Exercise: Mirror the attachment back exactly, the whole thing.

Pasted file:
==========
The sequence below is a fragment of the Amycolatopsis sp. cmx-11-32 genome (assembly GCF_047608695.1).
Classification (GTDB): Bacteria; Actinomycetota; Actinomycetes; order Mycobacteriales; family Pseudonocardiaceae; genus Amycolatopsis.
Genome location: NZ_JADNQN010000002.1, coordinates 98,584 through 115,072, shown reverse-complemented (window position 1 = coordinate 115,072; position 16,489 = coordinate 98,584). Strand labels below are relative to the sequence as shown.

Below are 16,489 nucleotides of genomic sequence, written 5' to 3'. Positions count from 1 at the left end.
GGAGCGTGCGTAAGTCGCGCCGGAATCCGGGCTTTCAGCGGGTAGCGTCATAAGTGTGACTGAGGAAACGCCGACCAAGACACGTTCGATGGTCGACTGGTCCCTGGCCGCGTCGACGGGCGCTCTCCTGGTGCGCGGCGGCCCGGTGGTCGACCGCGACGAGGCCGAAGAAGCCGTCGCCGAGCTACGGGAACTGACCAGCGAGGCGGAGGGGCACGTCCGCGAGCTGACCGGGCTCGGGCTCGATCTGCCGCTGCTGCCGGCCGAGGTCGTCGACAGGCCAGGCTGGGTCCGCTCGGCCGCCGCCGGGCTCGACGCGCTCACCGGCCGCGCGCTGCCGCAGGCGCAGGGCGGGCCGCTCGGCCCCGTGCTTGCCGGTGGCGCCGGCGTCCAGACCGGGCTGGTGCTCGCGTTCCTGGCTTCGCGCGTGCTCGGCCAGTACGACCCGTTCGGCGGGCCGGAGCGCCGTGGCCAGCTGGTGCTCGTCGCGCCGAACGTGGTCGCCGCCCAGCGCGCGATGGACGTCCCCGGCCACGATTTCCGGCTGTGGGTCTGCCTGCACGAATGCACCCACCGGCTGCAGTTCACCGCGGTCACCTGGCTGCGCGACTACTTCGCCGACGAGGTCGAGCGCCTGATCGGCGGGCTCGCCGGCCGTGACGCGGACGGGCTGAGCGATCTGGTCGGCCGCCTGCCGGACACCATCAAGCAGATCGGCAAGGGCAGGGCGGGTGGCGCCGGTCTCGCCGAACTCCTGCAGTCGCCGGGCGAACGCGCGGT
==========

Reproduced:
The sequence below is a fragment of the Amycolatopsis sp. cmx-11-32 genome (assembly GCF_047608695.1).
Classification (GTDB): Bacteria; Actinomycetota; Actinomycetes; order Mycobacteriales; family Pseudonocardiaceae; genus Amycolatopsis.
Genome location: NZ_JADNQN010000002.1, coordinates 98,584 through 115,072, shown reverse-complemented (window position 1 = coordinate 115,072; position 16,489 = coordinate 98,584). Strand labels below are relative to the sequence as shown.

Below are 16,489 nucleotides of genomic sequence, written 5' to 3'. Positions count from 1 at the left end.
GGAGCGTGCGTAAGTCGCGCCGGAATCCGGGCTTTCAGCGGGTAGCGTCATAAGTGTGACTGAGGAAACGCCGACCAAGACACGTTCGATGGTCGACTGGTCCCTGGCCGCGTCGACGGGCGCTCTCCTGGTGCGCGGCGGCCCGGTGGTCGACCGCGACGAGGCCGAAGAAGCCGTCGCCGAGCTACGGGAACTGACCAGCGAGGCGGAGGGGCACGTCCGCGAGCTGACCGGGCTCGGGCTCGATCTGCCGCTGCTGCCGGCCGAGGTCGTCGACAGGCCAGGCTGGGTCCGCTCGGCCGCCGCCGGGCTCGACGCGCTCACCGGCCGCGCGCTGCCGCAGGCGCAGGGCGGGCCGCTCGGCCCCGTGCTTGCCGGTGGCGCCGGCGTCCAGACCGGGCTGGTGCTCGCGTTCCTGGCTTCGCGCGTGCTCGGCCAGTACGACCCGTTCGGCGGGCCGGAGCGCCGTGGCCAGCTGGTGCTCGTCGCGCCGAACGTGGTCGCCGCCCAGCGCGCGATGGACGTCCCCGGCCACGATTTCCGGCTGTGGGTCTGCCTGCACGAATGCACCCACCGGCTGCAGTTCACCGCGGTCACCTGGCTGCGCGACTACTTCGCCGACGAGGTCGAGCGCCTGATCGGCGGGCTCGCCGGCCGTGACGCGGACGGGCTGAGCGATCTGGTCGGCCGCCTGCCGGACACCATCAAGCAGATCGGCAAGGGCAGGGCGGGTGGCGCCGGTCTCGCCGAACTCCTGCAGTCGCCGGGCGAACGCGCGGT